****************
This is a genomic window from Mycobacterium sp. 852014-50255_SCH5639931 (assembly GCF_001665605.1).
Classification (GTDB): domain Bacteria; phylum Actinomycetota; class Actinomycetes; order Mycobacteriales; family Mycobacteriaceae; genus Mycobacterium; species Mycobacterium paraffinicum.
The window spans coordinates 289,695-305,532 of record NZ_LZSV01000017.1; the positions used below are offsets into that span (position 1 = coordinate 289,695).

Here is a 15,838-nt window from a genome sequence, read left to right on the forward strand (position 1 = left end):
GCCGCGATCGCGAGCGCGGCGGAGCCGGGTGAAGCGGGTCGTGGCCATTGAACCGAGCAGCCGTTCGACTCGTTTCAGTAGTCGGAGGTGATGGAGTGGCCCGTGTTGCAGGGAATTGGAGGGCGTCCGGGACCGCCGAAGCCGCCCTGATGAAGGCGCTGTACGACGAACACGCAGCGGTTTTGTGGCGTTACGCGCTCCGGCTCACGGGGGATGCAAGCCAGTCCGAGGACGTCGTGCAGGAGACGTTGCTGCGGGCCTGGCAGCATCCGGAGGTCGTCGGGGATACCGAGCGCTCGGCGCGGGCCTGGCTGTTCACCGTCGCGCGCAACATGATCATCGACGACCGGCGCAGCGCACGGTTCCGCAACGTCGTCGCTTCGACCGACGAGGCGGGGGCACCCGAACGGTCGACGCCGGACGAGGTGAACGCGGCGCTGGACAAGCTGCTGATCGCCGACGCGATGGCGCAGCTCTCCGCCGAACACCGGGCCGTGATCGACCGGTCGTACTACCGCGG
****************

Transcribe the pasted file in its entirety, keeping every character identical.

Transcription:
This is a genomic window from Mycobacterium sp. 852014-50255_SCH5639931 (assembly GCF_001665605.1).
Classification (GTDB): domain Bacteria; phylum Actinomycetota; class Actinomycetes; order Mycobacteriales; family Mycobacteriaceae; genus Mycobacterium; species Mycobacterium paraffinicum.
The window spans coordinates 289,695-305,532 of record NZ_LZSV01000017.1; the positions used below are offsets into that span (position 1 = coordinate 289,695).

Here is a 15,838-nt window from a genome sequence, read left to right on the forward strand (position 1 = left end):
GCCGCGATCGCGAGCGCGGCGGAGCCGGGTGAAGCGGGTCGTGGCCATTGAACCGAGCAGCCGTTCGACTCGTTTCAGTAGTCGGAGGTGATGGAGTGGCCCGTGTTGCAGGGAATTGGAGGGCGTCCGGGACCGCCGAAGCCGCCCTGATGAAGGCGCTGTACGACGAACACGCAGCGGTTTTGTGGCGTTACGCGCTCCGGCTCACGGGGGATGCAAGCCAGTCCGAGGACGTCGTGCAGGAGACGTTGCTGCGGGCCTGGCAGCATCCGGAGGTCGTCGGGGATACCGAGCGCTCGGCGCGGGCCTGGCTGTTCACCGTCGCGCGCAACATGATCATCGACGACCGGCGCAGCGCACGGTTCCGCAACGTCGTCGCTTCGACCGACGAGGCGGGGGCACCCGAACGGTCGACGCCGGACGAGGTGAACGCGGCGCTGGACAAGCTGCTGATCGCCGACGCGATGGCGCAGCTCTCCGCCGAACACCGGGCCGTGATCGACCGGTCGTACTACCGCGG